|All travellers||Some travellers||When to get Vaccinated*|
|Hepatitis A||2 weeks before travel
|Typhoid||2 weeks before travel
|Cholera||6 weeks before travel
|Hepatitis B||3 weeks before travel
|MMR||1 month before travel
|Rabies||4 weeks before travel
|Tetanus||Anytime before travel
*Vaccination schedules are approximate and are calculated based on the first dose. Schedules are subject to change depending on your individual needs and will be discussed in your appointment. These are the minimum times required for full protection, you can start your course of treatment earlier.
**Vaccines work best if given time to become fully active. These vaccinations can be given up to the day before if needed and will provide some cover. Your Travel Nurse will discuss any health implications in your appointment.
There is no risk of Yellow Fever in Tajikistan.
Yellow Fever vaccination certificate is not required to enter this country.
Malaria is present in Tajikistan.
There is no vaccination for Malaria, you will need to take Antimalarial tablets as it is a high risk area. We recommend you have a consultation with our expert Travel Nurses to talk through your Antimalarial medication options.
There are some high altitude areas in this country. Travellers should take care to avoid Acute Mountain Sickness (AMS) by taking time to acclimatise properly. AMS can affect anyone, regardless of age, gender, level of fitness or training. At high atlitude, extra precautions should be taken against the harsh conditions, which can cause damaging ultraviolet and cold exposure. All Nomad Travel Health Nurses are trained to advise on AMS, and it may be appropriate for you to take certain medications that may help with aclimitisation. Book an appointment to discuss health issues related to altitude, based on your specific itinerary. For more information - click here.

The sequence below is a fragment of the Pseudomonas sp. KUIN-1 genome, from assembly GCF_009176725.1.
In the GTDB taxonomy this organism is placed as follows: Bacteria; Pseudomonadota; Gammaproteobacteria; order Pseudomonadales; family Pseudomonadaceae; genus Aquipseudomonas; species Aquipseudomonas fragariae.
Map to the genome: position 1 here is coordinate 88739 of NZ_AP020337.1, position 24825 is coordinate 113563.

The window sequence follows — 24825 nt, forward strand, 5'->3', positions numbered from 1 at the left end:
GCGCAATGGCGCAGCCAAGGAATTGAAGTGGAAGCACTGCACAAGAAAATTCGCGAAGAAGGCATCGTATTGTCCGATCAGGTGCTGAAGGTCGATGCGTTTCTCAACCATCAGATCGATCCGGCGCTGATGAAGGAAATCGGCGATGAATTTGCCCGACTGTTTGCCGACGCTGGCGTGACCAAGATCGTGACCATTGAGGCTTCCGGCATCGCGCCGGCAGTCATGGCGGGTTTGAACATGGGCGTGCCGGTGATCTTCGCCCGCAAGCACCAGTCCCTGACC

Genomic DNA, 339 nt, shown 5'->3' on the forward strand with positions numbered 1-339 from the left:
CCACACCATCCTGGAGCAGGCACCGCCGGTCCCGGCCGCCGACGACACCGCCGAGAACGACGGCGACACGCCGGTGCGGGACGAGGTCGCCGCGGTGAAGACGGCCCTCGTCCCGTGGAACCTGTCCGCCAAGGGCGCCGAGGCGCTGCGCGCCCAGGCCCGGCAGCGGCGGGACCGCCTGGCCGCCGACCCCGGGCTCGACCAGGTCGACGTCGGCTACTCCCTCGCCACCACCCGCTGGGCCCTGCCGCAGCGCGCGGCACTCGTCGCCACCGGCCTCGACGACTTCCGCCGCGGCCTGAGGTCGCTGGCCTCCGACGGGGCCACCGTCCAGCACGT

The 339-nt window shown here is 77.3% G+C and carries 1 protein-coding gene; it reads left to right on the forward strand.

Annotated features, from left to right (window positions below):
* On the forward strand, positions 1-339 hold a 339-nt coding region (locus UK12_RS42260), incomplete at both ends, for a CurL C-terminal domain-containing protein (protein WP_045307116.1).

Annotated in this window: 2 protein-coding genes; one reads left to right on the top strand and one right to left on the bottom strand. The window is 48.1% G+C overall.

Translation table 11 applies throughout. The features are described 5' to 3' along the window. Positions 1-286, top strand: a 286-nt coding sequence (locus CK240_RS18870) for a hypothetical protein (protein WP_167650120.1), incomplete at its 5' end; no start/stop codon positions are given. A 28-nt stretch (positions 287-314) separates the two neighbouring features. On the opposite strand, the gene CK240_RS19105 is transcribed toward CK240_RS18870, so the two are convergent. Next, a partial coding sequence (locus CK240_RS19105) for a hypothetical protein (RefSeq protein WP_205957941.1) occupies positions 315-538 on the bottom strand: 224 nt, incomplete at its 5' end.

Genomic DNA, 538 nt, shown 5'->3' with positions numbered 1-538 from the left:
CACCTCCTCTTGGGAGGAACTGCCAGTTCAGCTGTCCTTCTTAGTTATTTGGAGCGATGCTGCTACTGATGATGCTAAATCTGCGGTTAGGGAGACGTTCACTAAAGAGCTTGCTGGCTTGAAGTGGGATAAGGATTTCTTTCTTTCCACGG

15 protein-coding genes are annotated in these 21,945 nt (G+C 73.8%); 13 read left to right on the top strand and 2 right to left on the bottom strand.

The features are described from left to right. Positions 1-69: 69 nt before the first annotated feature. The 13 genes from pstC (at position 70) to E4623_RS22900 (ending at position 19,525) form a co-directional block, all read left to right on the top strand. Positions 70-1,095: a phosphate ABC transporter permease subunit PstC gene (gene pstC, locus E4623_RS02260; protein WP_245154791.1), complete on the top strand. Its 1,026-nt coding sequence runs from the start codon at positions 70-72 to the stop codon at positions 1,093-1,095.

There is a risk of Leptospirosis in this country. Leptospirosis infection is widespread throughout the world, but cases are most common in tropical climates, areas where the standard of hygiene is poor and in areas subject to flooding. The infection occurs when cuts or abrasions of the skin and mucous membrane (eyes, mouth) come into contact with flood water, moist soil, vegetation (particularly bamboo) and fresh water infected by animal urine and other secretions. Prevention is dependent on covering cuts, scratches and open skin lesions with waterproof plasters, avoiding swallowing or drinking potentially infected water and, where risk is high, protective clothing should be worn.